Southern Coffey County Public Schools, USD 245, has agreed to pay $11,250 and provide other relief to settle an employment discrimination lawsuit filed by the U.S. Equal Employment Opportunity Commission, the federal agency announced Thursday.
The EEOC filed suit against the district in Aug. 2018. According to the suit, when Julie Rosenquist was hired to be the principal of both Gridley Elementary and Southern Coffey County Middle School in 2015, she was paid $5,000 less than her male predecessor.
In 2016, after almost a year as principal, Rosenquist complained about the unequal pay and was given a $1,500 raise.
In 2017, when Rosenquist left the position, USD 245 paid her male replacement the same salary as Rosenquist’s male predecessor.
Such alleged conduct violates the Equal Pay Act of 1963, which prohibits employers from paying women and men unequally for doing a job with the same required skill, effort, responsibility and working conditions. The EEOC filed its lawsuit (Equal Employment Opportunity Commission v. Unified School District 245 LeRoy-Gridley, Civil Action No. 2:18-cv-2398) in U.S. District Court for the District of Kansas.
In addition to the monetary relief, the consent decree, covering three school years and signed by Judge Daniel D. Crabtree, enjoins USD 245 from engaging in any employment practice which unlawfully pays employees of one sex less than employees of the opposite sex in violation of the EPA.
USD 245 also agreed to implement new policies, conduct district-wide training, as well as collect, monitor and report wage and salary data to the EEOC to ensure compliance.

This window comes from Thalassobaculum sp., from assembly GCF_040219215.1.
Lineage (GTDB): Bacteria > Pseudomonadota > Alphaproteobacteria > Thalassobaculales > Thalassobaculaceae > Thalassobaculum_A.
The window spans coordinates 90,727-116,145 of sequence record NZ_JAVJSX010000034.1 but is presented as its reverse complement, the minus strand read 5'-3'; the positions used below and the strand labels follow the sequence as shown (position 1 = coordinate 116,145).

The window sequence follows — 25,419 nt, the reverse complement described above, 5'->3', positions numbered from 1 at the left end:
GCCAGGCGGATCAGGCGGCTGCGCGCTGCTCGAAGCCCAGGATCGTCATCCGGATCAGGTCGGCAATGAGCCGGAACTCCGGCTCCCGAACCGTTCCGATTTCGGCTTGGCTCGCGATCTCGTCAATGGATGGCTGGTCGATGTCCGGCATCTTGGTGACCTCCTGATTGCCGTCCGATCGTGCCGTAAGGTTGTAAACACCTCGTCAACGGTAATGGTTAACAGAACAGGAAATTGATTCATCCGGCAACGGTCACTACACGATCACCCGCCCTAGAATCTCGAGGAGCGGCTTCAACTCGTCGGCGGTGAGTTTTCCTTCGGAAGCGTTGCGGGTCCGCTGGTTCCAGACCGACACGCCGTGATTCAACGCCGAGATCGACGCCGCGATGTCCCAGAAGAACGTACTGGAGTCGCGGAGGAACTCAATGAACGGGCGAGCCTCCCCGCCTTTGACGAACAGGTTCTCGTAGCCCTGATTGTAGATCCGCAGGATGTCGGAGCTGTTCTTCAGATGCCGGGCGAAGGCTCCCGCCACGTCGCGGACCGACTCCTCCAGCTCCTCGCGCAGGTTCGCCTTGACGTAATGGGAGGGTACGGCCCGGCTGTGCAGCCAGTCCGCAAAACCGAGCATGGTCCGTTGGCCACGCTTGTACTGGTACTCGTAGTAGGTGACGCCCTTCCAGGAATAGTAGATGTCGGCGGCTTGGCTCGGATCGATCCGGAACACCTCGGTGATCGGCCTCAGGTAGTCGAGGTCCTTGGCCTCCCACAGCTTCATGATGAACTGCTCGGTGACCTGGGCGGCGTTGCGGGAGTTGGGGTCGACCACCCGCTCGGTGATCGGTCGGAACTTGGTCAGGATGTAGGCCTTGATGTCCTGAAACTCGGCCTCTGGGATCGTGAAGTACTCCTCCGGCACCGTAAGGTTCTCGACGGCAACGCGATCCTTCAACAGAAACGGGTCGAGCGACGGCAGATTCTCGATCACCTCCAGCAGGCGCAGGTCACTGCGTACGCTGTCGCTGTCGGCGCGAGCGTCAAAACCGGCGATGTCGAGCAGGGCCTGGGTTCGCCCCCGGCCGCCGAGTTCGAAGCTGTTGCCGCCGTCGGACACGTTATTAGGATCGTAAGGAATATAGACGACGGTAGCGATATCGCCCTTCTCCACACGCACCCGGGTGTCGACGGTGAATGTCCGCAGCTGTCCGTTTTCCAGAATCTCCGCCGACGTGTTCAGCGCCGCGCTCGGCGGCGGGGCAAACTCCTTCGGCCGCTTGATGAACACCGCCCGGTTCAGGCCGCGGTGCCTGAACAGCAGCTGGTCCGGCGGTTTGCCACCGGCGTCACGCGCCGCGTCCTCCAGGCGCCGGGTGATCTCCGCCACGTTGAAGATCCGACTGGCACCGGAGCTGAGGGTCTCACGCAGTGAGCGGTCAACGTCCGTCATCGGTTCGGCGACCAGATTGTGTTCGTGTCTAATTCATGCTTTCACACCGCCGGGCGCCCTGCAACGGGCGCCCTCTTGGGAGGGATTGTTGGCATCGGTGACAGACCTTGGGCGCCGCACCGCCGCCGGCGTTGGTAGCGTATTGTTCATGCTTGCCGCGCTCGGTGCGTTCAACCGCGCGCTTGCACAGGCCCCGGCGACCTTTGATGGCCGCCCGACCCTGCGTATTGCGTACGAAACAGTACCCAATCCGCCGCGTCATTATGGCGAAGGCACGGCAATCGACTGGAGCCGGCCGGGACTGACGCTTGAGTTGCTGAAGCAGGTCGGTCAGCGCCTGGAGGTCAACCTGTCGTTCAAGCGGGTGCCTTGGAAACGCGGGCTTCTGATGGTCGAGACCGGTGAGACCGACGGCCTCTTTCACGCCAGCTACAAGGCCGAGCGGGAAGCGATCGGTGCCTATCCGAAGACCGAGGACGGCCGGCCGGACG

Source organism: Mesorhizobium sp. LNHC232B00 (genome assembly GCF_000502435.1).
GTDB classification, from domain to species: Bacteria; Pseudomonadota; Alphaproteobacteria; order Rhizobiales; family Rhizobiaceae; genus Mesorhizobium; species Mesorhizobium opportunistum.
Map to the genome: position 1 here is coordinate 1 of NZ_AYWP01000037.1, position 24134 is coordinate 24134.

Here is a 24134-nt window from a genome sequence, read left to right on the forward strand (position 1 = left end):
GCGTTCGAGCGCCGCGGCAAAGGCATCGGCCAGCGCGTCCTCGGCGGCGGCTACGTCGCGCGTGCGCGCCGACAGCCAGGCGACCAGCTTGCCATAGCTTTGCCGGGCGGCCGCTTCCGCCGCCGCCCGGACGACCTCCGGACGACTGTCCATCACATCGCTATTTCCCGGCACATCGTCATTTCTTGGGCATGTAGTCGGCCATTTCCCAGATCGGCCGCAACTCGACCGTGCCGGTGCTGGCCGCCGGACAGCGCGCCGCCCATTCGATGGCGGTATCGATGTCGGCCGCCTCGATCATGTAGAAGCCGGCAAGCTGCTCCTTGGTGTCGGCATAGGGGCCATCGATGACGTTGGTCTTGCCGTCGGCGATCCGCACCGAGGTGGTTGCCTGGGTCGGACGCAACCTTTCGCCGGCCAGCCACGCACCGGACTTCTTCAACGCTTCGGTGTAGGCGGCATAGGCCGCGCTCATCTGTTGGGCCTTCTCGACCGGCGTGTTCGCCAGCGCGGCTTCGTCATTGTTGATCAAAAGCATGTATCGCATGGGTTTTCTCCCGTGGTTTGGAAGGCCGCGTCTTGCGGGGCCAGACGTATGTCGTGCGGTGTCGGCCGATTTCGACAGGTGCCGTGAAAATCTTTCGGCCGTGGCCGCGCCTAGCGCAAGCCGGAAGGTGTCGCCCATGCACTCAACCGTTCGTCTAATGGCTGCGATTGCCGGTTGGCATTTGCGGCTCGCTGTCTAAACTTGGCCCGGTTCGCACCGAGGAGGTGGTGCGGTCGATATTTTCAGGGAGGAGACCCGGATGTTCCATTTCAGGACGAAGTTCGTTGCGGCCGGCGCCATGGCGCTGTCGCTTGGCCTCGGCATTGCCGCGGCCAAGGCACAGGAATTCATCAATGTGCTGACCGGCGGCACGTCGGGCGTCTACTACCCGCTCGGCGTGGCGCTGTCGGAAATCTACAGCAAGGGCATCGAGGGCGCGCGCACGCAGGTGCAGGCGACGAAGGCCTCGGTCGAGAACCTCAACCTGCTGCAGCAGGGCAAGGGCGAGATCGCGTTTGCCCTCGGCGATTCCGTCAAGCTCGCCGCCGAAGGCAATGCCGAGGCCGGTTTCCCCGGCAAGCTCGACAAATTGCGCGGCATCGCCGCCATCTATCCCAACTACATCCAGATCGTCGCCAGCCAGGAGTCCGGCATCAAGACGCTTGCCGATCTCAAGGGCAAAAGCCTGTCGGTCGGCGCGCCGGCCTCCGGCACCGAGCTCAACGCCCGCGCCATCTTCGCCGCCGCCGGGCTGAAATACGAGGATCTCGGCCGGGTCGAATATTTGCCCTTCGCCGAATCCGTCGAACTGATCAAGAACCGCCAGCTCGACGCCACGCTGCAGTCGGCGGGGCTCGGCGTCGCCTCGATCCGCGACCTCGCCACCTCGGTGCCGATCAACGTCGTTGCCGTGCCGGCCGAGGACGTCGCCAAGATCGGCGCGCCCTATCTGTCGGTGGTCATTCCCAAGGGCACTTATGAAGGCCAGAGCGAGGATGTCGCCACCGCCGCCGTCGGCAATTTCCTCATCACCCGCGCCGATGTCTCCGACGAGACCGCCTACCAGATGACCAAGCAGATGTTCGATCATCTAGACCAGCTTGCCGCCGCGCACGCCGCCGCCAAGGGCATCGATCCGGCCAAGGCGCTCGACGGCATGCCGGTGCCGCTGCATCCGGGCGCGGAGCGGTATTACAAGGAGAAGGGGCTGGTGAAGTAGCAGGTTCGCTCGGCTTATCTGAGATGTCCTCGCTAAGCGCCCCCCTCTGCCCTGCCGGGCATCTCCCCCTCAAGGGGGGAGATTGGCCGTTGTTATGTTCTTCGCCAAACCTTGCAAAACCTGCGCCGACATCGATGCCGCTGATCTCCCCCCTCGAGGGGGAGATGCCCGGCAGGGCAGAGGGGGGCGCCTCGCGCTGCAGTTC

“Last month we observed ‘Equal Pay Day’ — the date that symbolizes how far into the year women must work to earn what men earned the previous year,” said Andrea G. Baran, the EEOC’s regional attorney in St. Louis. “We are pleased to resolve this matter with full compensation for Ms. Rosenquist and policy changes, training and monitoring that will ensure equal pay for school district employees in the future.”
“Ensuring equal pay protections for all workers remains one of the agency’s top priorities,” said L. Jack Vasquez Jr., acting director of the EEOC’s St. Louis District Office. “We urge all employers to look closely at their pay practices and ensure that they are paying women and men equally for doing jobs that require the same skill, effort, responsibility and working conditions.”
The EEOC is responsible for enforcing federal laws prohibiting employment discrimination. The St. Louis District Office oversees Missouri, Kansas, Nebraska, Oklahoma and a portion of southern Illinois.
The EEOC advances opportunity in the workplace by enforcing federal laws prohibiting employment discrimination. More information is available at www.eeoc.gov.